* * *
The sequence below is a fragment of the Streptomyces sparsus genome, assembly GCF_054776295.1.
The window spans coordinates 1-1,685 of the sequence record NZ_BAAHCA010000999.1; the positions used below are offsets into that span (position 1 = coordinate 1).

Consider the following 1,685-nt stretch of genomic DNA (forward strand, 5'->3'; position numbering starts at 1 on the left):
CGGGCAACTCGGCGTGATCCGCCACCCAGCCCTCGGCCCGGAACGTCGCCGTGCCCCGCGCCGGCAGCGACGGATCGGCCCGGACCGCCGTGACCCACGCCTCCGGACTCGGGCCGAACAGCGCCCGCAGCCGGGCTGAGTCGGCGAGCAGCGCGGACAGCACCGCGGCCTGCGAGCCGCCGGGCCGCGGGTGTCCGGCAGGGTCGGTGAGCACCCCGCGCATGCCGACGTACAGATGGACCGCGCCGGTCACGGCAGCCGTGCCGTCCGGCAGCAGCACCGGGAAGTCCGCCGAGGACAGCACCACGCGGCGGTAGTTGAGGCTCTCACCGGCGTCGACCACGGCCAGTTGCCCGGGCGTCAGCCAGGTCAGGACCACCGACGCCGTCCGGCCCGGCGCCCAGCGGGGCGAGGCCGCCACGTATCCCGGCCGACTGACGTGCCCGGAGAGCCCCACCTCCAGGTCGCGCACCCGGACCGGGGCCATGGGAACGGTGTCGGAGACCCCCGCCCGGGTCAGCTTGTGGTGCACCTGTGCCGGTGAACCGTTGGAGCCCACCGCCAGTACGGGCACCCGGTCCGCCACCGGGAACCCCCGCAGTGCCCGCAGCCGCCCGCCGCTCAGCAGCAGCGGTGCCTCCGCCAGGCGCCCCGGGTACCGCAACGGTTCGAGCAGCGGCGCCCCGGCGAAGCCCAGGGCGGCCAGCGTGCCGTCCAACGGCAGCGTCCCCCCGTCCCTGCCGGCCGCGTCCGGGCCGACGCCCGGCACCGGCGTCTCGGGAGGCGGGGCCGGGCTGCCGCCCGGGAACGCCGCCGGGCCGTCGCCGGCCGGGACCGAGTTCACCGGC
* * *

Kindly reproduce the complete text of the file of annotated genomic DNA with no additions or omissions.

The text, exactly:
The sequence below is a fragment of the Streptomyces sparsus genome, assembly GCF_054776295.1.
The window spans coordinates 1-1,685 of the sequence record NZ_BAAHCA010000999.1; the positions used below are offsets into that span (position 1 = coordinate 1).

Consider the following 1,685-nt stretch of genomic DNA (forward strand, 5'->3'; position numbering starts at 1 on the left):
CGGGCAACTCGGCGTGATCCGCCACCCAGCCCTCGGCCCGGAACGTCGCCGTGCCCCGCGCCGGCAGCGACGGATCGGCCCGGACCGCCGTGACCCACGCCTCCGGACTCGGGCCGAACAGCGCCCGCAGCCGGGCTGAGTCGGCGAGCAGCGCGGACAGCACCGCGGCCTGCGAGCCGCCGGGCCGCGGGTGTCCGGCAGGGTCGGTGAGCACCCCGCGCATGCCGACGTACAGATGGACCGCGCCGGTCACGGCAGCCGTGCCGTCCGGCAGCAGCACCGGGAAGTCCGCCGAGGACAGCACCACGCGGCGGTAGTTGAGGCTCTCACCGGCGTCGACCACGGCCAGTTGCCCGGGCGTCAGCCAGGTCAGGACCACCGACGCCGTCCGGCCCGGCGCCCAGCGGGGCGAGGCCGCCACGTATCCCGGCCGACTGACGTGCCCGGAGAGCCCCACCTCCAGGTCGCGCACCCGGACCGGGGCCATGGGAACGGTGTCGGAGACCCCCGCCCGGGTCAGCTTGTGGTGCACCTGTGCCGGTGAACCGTTGGAGCCCACCGCCAGTACGGGCACCCGGTCCGCCACCGGGAACCCCCGCAGTGCCCGCAGCCGCCCGCCGCTCAGCAGCAGCGGTGCCTCCGCCAGGCGCCCCGGGTACCGCAACGGTTCGAGCAGCGGCGCCCCGGCGAAGCCCAGGGCGGCCAGCGTGCCGTCCAACGGCAGCGTCCCCCCGTCCCTGCCGGCCGCGTCCGGGCCGACGCCCGGCACCGGCGTCTCGGGAGGCGGGGCCGGGCTGCCGCCCGGGAACGCCGCCGGGCCGTCGCCGGCCGGGACCGAGTTCACCGGC